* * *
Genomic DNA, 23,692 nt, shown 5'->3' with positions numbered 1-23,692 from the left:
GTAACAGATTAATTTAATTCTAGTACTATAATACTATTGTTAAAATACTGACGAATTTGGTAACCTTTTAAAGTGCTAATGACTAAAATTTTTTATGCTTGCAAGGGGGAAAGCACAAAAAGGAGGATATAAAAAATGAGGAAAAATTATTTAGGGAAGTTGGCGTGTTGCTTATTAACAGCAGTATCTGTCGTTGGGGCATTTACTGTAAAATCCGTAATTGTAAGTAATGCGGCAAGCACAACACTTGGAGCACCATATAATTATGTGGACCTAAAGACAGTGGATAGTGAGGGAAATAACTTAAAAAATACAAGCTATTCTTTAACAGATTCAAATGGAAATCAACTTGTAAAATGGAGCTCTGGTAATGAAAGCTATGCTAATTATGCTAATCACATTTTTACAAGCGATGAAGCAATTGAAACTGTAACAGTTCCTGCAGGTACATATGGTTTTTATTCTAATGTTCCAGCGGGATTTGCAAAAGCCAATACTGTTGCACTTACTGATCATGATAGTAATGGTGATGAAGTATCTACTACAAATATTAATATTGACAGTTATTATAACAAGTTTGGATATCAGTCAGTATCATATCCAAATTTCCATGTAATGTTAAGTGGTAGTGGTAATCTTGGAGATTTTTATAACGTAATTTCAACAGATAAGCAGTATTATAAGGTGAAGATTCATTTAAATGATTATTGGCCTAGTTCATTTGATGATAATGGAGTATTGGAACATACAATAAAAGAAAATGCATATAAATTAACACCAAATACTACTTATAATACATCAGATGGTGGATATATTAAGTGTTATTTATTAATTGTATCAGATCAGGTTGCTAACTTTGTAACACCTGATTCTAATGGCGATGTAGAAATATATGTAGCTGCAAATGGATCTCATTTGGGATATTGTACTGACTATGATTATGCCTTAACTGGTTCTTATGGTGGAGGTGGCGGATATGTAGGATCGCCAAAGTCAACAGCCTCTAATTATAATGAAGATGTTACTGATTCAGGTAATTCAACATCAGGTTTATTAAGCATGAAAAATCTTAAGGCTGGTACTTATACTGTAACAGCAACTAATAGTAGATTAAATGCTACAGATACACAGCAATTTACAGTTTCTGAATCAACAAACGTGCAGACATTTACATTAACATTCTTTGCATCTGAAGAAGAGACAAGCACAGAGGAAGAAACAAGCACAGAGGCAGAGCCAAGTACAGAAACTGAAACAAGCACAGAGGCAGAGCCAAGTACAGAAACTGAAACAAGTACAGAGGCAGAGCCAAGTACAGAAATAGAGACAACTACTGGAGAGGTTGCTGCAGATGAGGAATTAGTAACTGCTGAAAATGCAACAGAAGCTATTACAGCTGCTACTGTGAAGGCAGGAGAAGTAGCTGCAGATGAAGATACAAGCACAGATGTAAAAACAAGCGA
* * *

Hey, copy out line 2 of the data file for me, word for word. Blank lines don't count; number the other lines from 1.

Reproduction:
GTAACAGATTAATTTAATTCTAGTACTATAATACTATTGTTAAAATACTGACGAATTTGGTAACCTTTTAAAGTGCTAATGACTAAAATTTTTTATGCTTGCAAGGGGGAAAGCACAAAAAGGAGGATATAAAAAATGAGGAAAAATTATTTAGGGAAGTTGGCGTGTTGCTTATTAACAGCAGTATCTGTCGTTGGGGCATTTACTGTAAAATCCGTAATTGTAAGTAATGCGGCAAGCACAACACTTGGAGCACCATATAATTATGTGGACCTAAAGACAGTGGATAGTGAGGGAAATAACTTAAAAAATACAAGCTATTCTTTAACAGATTCAAATGGAAATCAACTTGTAAAATGGAGCTCTGGTAATGAAAGCTATGCTAATTATGCTAATCACATTTTTACAAGCGATGAAGCAATTGAAACTGTAACAGTTCCTGCAGGTACATATGGTTTTTATTCTAATGTTCCAGCGGGATTTGCAAAAGCCAATACTGTTGCACTTACTGATCATGATAGTAATGGTGATGAAGTATCTACTACAAATATTAATATTGACAGTTATTATAACAAGTTTGGATATCAGTCAGTATCATATCCAAATTTCCATGTAATGTTAAGTGGTAGTGGTAATCTTGGAGATTTTTATAACGTAATTTCAACAGATAAGCAGTATTATAAGGTGAAGATTCATTTAAATGATTATTGGCCTAGTTCATTTGATGATAATGGAGTATTGGAACATACAATAAAAGAAAATGCATATAAATTAACACCAAATACTACTTATAATACATCAGATGGTGGATATATTAAGTGTTATTTATTAATTGTATCAGATCAGGTTGCTAACTTTGTAACACCTGATTCTAATGGCGATGTAGAAATATATGTAGCTGCAAATGGATCTCATTTGGGATATTGTACTGACTATGATTATGCCTTAACTGGTTCTTATGGTGGAGGTGGCGGATATGTAGGATCGCCAAAGTCAACAGCCTCTAATTATAATGAAGATGTTACTGATTCAGGTAATTCAACATCAGGTTTATTAAGCATGAAAAATCTTAAGGCTGGTACTTATACTGTAACAGCAACTAATAGTAGATTAAATGCTACAGATACACAGCAATTTACAGTTTCTGAATCAACAAACGTGCAGACATTTACATTAACATTCTTTGCATCTGAAGAAGAGACAAGCACAGAGGAAGAAACAAGCACAGAGGCAGAGCCAAGTACAGAAACTGAAACAAGCACAGAGGCAGAGCCAAGTACAGAAACTGAAACAAGTACAGAGGCAGAGCCAAGTACAGAAATAGAGACAACTACTGGAGAGGTTGCTGCAGATGAGGAATTAGTAACTGCTGAAAATGCAACAGAAGCTATTACAGCTGCTACTGTGAAGGCAGGAGAAGTAGCTGCAGATGAAGATACAAGCACAGATGTAAAAACAAGCGA